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Align Your Team about Roles and Responsibilities

Lack of alignment about the team roles and responsibilities is a common issue that emerges when working with teams. In fact, it’s not uncommon for this to get lower scores in the Better Teams Assessment.  

Role alignment issues are especially likely to occur when the team has experienced any of the following changes:

  • New team leaders or members
  • Vacancies in positions
  • New goals
  • New ways of working together

In order for the team to be high performing and happy, it is critical to have two things:

1. Role Awareness

Role awareness occurs when team members have a solid understanding of the roles of each team member. They are clear on who is doing what and when, and everyone on the team understands where roles intersect. 

2. Role Agreement

Role agreement means that team members are on the same page about the roles, and they are aligned about the tasks and activities for which each person is accountable. They are not competing to do the same activity, nor pointing fingers at each other, saying “this is your task, not mine!”

Roles and Responsibilities Agreement Diagram

When there is a lack of role awareness or role agreement, there will be conflict. It is important to work through this so that everyone is clear and in agreement about the roles of the team.

One tool I use to help teams talk through role awareness and agreement is the RACI Method. Here the following are identified for each task:

  • R – Who is Responsible for this task and doing the work?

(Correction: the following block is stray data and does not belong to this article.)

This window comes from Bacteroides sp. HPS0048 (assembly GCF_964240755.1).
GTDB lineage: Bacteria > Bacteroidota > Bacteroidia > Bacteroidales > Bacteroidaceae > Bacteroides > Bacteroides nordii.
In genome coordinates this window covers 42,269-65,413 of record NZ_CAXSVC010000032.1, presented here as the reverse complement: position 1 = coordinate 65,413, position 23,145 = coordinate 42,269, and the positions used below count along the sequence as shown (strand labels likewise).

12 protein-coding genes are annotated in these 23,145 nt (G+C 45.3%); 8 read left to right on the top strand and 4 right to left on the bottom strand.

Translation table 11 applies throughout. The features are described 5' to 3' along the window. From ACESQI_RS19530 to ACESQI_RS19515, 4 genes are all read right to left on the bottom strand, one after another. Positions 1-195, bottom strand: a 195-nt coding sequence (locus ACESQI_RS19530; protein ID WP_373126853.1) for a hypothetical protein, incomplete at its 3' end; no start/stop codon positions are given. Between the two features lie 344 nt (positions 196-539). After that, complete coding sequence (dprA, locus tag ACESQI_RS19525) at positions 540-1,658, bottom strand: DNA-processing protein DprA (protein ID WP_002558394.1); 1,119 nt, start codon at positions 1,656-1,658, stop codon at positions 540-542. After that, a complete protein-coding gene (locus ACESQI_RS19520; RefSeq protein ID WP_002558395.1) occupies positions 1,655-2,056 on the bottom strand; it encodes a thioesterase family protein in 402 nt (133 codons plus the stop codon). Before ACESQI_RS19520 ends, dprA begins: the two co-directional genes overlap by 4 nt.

This may be one person or many people who are actively engaged in accomplishing a task.

  • A – Who is Accountable for this task?  

Only one person is the ultimate decision-maker. This accountable person may or may not be responsible for doing the work.

  • C – Who needs to be Consulted about this task? 

Their input, insights, and experience will need to be gathered in order to be successful.

  • I – Who needs to be Informed about this task?
Informed is simply that – these people just need an update on the progress or the final results.

Working through the RACI method takes time, as does dealing with the underlying (or overt) conflict that occurs when teams are not aligned about roles and responsibilities. There is a saying, “Sometimes you have to go slow to go fast.” Role clarity is one of those situations. Taking the time to fully align and agree on who is doing what relieves the team of tensions and frustrations that occur when roles are not crystal clear.


Taking the time to discuss and align roles and responsibilities is critical for teams who want to be high-performing and happy. The RACI method is one technique to work through who is responsible and accountable and who should be consulted or informed.

About the Author: Leigh Ann Rodgers, Founder of Better Teams and the Forward, community, is an IAF Certified Professional Facilitator with 20 years of experience in the human development field. Leigh Ann is a skilled meeting facilitator, trainer, and coach working across the globe to help leaders cultivate teams that are happy and high-performing.

 If you are a facilitator, trainer, or coach you are invited to join Forward. A virtual community including workshops, networking, and resources for experts like you. Get a sneak peek of the community here.

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